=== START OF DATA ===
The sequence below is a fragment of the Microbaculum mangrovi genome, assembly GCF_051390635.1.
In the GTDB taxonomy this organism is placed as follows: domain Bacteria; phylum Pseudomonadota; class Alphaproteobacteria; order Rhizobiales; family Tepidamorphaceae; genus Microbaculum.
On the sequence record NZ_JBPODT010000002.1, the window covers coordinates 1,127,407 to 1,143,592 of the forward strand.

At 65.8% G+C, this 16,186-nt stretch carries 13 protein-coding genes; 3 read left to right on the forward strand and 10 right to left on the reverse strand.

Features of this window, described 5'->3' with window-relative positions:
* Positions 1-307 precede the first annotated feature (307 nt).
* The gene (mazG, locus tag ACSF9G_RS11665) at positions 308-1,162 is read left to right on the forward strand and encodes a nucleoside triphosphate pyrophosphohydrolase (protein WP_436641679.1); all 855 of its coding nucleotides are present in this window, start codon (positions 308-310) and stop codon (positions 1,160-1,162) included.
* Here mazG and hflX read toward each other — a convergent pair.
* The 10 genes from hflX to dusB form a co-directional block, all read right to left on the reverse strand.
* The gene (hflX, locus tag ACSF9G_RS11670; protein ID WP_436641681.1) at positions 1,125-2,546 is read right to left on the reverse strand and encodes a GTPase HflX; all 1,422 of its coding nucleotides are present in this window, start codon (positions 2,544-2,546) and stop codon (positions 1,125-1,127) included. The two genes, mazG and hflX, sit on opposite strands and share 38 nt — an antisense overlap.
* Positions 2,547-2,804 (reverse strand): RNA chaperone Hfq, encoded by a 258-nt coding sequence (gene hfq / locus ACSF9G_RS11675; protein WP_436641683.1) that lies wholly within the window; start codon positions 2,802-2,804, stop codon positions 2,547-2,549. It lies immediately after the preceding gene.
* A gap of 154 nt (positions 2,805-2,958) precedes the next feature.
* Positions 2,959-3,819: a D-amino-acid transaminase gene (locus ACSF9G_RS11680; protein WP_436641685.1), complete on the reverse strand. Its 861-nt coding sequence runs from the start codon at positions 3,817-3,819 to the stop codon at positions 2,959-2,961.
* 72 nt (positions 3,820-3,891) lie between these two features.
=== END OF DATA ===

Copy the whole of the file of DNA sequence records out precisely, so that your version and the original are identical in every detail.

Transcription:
The sequence below is a fragment of the Microbaculum mangrovi genome, assembly GCF_051390635.1.
In the GTDB taxonomy this organism is placed as follows: domain Bacteria; phylum Pseudomonadota; class Alphaproteobacteria; order Rhizobiales; family Tepidamorphaceae; genus Microbaculum.
On the sequence record NZ_JBPODT010000002.1, the window covers coordinates 1,127,407 to 1,143,592 of the forward strand.

At 65.8% G+C, this 16,186-nt stretch carries 13 protein-coding genes; 3 read left to right on the forward strand and 10 right to left on the reverse strand.

Features of this window, described 5'->3' with window-relative positions:
* Positions 1-307 precede the first annotated feature (307 nt).
* The gene (mazG, locus tag ACSF9G_RS11665) at positions 308-1,162 is read left to right on the forward strand and encodes a nucleoside triphosphate pyrophosphohydrolase (protein WP_436641679.1); all 855 of its coding nucleotides are present in this window, start codon (positions 308-310) and stop codon (positions 1,160-1,162) included.
* Here mazG and hflX read toward each other — a convergent pair.
* The 10 genes from hflX to dusB form a co-directional block, all read right to left on the reverse strand.
* The gene (hflX, locus tag ACSF9G_RS11670; protein ID WP_436641681.1) at positions 1,125-2,546 is read right to left on the reverse strand and encodes a GTPase HflX; all 1,422 of its coding nucleotides are present in this window, start codon (positions 2,544-2,546) and stop codon (positions 1,125-1,127) included. The two genes, mazG and hflX, sit on opposite strands and share 38 nt — an antisense overlap.
* Positions 2,547-2,804 (reverse strand): RNA chaperone Hfq, encoded by a 258-nt coding sequence (gene hfq / locus ACSF9G_RS11675; protein WP_436641683.1) that lies wholly within the window; start codon positions 2,802-2,804, stop codon positions 2,547-2,549. It lies immediately after the preceding gene.
* A gap of 154 nt (positions 2,805-2,958) precedes the next feature.
* Positions 2,959-3,819: a D-amino-acid transaminase gene (locus ACSF9G_RS11680; protein WP_436641685.1), complete on the reverse strand. Its 861-nt coding sequence runs from the start codon at positions 3,817-3,819 to the stop codon at positions 2,959-2,961.
* 72 nt (positions 3,820-3,891) lie between these two features.